conclusion. The inevitable outcome of any successful implementation
of the anarcho-capitalistic ideal. Maybe I'm wrong. I'm sure many
will disagree with my model. I doubt that there is any historical
precedent that can confirm or disprove since such a system will
likely not complete a single cycle of the oscillation without being
altered in some way during the period of unrest (i.e. government
regulation and/or introduction of some element of socialism) making
it impossible to fully isolate the cause even if it does follow
through to a revolution or a collapse into a depression. Many would
blame the increasing governmental regulation for the collapse. I
tend more to blame the impending collapse for the increasing
government regulation. Last resort measures in an attempt to save a
sinking ship. I'd be happy to hear any alternative models you might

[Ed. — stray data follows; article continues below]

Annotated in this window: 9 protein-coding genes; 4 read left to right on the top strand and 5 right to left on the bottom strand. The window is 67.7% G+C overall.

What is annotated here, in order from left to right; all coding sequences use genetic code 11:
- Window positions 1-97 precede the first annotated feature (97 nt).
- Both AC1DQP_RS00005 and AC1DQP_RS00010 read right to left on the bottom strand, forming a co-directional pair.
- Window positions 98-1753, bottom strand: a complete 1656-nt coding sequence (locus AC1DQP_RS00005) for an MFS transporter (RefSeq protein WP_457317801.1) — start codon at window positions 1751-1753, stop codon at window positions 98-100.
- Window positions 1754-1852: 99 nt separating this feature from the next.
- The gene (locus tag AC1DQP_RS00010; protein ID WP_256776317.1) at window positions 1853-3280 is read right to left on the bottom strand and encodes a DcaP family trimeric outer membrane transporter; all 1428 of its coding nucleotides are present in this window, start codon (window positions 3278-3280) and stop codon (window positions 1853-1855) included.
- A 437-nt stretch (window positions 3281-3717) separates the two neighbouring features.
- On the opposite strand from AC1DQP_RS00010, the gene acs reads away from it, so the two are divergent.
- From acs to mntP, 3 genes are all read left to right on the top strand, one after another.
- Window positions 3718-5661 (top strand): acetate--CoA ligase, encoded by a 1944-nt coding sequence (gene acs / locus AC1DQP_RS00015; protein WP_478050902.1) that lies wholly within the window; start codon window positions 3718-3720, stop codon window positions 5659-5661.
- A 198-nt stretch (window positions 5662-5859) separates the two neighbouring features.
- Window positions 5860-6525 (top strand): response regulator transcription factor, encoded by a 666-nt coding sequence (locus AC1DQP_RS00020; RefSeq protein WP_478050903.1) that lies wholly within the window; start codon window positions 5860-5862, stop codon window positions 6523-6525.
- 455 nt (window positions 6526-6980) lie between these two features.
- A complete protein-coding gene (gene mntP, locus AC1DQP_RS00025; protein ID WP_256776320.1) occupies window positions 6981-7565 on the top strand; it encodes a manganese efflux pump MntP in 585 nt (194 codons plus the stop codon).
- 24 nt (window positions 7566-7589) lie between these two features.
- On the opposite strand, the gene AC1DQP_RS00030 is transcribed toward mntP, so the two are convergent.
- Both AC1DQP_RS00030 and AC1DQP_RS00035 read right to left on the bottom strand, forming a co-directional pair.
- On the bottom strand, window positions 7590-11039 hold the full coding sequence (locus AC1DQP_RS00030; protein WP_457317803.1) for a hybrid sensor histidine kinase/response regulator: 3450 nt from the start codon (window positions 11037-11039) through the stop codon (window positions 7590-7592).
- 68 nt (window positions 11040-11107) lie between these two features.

want to offer. And any reasons that you think my model is wrong or
that some other one is more accurate.

> Making everyone start at zero once they reach
> adulthood is what I would call equality of opportunity, but
> redistributing the wealth isn't, its penalizing success.

This reminds me of an interesting idea that was proposed as a thought
experiment by a man I used to work with. Put aside your distaste for
taxation for a moment and contemplate the outcome of this: A 100%
post-mortem tax, but no other. It all goes to the state when you
die. Attempts to cheat the system by giving substantial gifts will
result in having the tax applied early, effectively pressing the
reset button on your life. You are entitled to keep and enjoy
whatever you rightfully earn (outright theft and fraud would still be
illegal) within your own life, but are entitled to nothing that was
earned by anyone else regardless of relation, except perhaps that the
revenue from the post-mortem tax might be used to provide education
prior to going out on your own, and perhaps a few other public
services that would have to stay entirely within budget.

I realize that the possibility of extended lifespans screws up this
scenario, but it is interesting to think about none the less.

William Kitchen

The future is ours to create.